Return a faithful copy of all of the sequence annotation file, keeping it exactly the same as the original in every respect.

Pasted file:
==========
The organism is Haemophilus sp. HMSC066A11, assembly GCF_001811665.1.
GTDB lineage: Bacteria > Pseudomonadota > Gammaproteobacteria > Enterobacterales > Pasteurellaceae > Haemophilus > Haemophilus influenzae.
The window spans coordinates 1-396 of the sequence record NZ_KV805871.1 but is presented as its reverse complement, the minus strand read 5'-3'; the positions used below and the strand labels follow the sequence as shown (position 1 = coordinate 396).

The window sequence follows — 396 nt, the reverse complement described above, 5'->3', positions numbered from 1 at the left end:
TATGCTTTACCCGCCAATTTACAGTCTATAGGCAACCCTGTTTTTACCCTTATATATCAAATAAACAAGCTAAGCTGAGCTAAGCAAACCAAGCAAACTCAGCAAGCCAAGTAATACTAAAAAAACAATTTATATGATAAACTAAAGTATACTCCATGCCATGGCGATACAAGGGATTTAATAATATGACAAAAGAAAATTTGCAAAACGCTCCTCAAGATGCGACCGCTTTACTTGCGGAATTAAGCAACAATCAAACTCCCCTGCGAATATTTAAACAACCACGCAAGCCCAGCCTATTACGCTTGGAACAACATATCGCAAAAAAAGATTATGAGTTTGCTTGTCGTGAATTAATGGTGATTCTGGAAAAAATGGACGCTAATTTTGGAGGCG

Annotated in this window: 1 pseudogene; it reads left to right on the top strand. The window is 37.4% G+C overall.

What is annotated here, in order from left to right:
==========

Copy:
The organism is Haemophilus sp. HMSC066A11, assembly GCF_001811665.1.
GTDB lineage: Bacteria > Pseudomonadota > Gammaproteobacteria > Enterobacterales > Pasteurellaceae > Haemophilus > Haemophilus influenzae.
The window spans coordinates 1-396 of the sequence record NZ_KV805871.1 but is presented as its reverse complement, the minus strand read 5'-3'; the positions used below and the strand labels follow the sequence as shown (position 1 = coordinate 396).

The window sequence follows — 396 nt, the reverse complement described above, 5'->3', positions numbered from 1 at the left end:
TATGCTTTACCCGCCAATTTACAGTCTATAGGCAACCCTGTTTTTACCCTTATATATCAAATAAACAAGCTAAGCTGAGCTAAGCAAACCAAGCAAACTCAGCAAGCCAAGTAATACTAAAAAAACAATTTATATGATAAACTAAAGTATACTCCATGCCATGGCGATACAAGGGATTTAATAATATGACAAAAGAAAATTTGCAAAACGCTCCTCAAGATGCGACCGCTTTACTTGCGGAATTAAGCAACAATCAAACTCCCCTGCGAATATTTAAACAACCACGCAAGCCCAGCCTATTACGCTTGGAACAACATATCGCAAAAAAAGATTATGAGTTTGCTTGTCGTGAATTAATGGTGATTCTGGAAAAAATGGACGCTAATTTTGGAGGCG

Annotated in this window: 1 pseudogene; it reads left to right on the top strand. The window is 37.4% G+C overall.

What is annotated here, in order from left to right: